Not just health care: In addition, the Department of Housing and Urban Development this week proposed a rule that would also roll back transgender protections in housing, by allowing federally funded shelters to turn away transgender people for religious reasons. And the military's transgender ban took effect earlier this month.

Will there be legal action: Yes. But the rule was only just proposed, so things will take a while before the fight shifts to the courts. In the meantime, the original law remains in place. Once the proposed rule is published, HHS will take comments, and then write a final rule.

We've got more on the proposal and reaction here.

 

 

FDA approves world's most expensive drug at $2.1M

Yes, you read that right. The cost of this new drug is $2.1 million.

The drug, called Zolgensma, treats SMA, a genetic disease that causes debilitating muscle weakness and paralysis, and is a leading cause of infant mortality.

The tradeoff: On the one hand, there's an eye-popping price. On the other hand, the drug could be a major improvement for babies with a potentially fatal genetic disease. And the company argues the cost is actually less than the current cost of chronic treatment.

The context: This new drug is a sign of a mounting challenge for the health care system: how to pay for extremely expensive drugs that provide major benefits for serious diseases.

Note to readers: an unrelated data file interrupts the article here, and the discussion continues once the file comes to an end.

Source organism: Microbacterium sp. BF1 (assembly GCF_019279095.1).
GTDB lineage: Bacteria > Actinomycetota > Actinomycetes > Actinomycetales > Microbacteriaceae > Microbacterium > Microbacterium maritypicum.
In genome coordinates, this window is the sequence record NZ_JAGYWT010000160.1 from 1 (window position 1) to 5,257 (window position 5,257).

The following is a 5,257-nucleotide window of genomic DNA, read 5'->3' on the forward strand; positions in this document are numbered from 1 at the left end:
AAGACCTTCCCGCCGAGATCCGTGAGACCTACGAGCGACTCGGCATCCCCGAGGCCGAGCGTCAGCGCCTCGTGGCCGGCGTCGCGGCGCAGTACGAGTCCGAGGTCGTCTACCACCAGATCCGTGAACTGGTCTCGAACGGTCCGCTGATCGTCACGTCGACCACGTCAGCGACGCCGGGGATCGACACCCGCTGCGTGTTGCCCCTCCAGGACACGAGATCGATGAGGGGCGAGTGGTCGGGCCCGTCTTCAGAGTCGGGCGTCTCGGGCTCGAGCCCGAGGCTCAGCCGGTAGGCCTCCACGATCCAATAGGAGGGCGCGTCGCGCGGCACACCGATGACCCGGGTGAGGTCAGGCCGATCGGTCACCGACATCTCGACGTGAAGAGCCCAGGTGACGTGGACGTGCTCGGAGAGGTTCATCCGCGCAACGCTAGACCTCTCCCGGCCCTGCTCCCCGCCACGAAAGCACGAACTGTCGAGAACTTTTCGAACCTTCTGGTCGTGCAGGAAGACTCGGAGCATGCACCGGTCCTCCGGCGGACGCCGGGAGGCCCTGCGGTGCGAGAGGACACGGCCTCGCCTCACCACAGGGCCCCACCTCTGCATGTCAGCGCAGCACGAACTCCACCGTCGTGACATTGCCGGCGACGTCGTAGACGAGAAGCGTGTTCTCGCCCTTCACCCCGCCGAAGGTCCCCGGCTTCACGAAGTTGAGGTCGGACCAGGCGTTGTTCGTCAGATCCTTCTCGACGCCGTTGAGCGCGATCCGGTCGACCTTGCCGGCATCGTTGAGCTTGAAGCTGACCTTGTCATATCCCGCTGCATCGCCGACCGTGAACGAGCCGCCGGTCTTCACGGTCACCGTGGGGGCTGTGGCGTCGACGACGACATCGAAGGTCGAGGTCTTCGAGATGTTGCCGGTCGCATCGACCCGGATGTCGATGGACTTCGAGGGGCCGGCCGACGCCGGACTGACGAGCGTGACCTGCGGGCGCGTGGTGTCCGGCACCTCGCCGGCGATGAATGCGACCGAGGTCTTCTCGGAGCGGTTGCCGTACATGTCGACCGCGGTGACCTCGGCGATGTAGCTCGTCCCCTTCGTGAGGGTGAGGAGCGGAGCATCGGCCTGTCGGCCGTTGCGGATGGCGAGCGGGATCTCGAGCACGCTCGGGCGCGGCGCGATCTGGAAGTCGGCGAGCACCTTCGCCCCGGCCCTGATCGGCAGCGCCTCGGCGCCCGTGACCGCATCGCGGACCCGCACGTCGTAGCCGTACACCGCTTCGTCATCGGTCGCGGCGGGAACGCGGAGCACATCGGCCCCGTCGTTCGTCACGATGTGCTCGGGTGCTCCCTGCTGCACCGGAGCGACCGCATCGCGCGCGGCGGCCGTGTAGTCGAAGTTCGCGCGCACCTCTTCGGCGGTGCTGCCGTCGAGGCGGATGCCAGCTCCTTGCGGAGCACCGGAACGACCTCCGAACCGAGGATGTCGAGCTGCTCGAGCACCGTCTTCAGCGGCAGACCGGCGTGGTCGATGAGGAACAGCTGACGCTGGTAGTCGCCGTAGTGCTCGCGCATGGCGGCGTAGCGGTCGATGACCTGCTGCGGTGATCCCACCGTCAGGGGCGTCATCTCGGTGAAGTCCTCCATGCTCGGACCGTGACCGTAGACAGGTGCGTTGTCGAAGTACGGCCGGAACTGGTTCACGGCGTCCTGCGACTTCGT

Read more here.

 

More on drug prices... How the Trump-Pelosi fight threatens drug talks

Could a drug pricing deal happen between Trump and Pelosi despite a deepening divide between them?

Staffers for the White House and Pelosi's office have been in discussions for months about potential legislation to lower the cost of prescription drugs, and sources say the White House has expressed openness to some form of Medicare negotiating drug prices.

Trump on Wednesday cut off infrastructure talks with congressional Democrats until they stop investigating him, an ultimatum that raises new doubts about whether the president and Pelosi can stay on track to finalize a deal on drug pricing.

But in a potentially positive sign for the talks, a White House official said Thursday that discussions with Pelosi's office on drug pricing are likely to move forward.

"We expect those talks to continue at a staff level," the official told The Hill.

Read more here.

 

ACLU, Planned Parenthood challenge Alabama abortion law as unconstitutional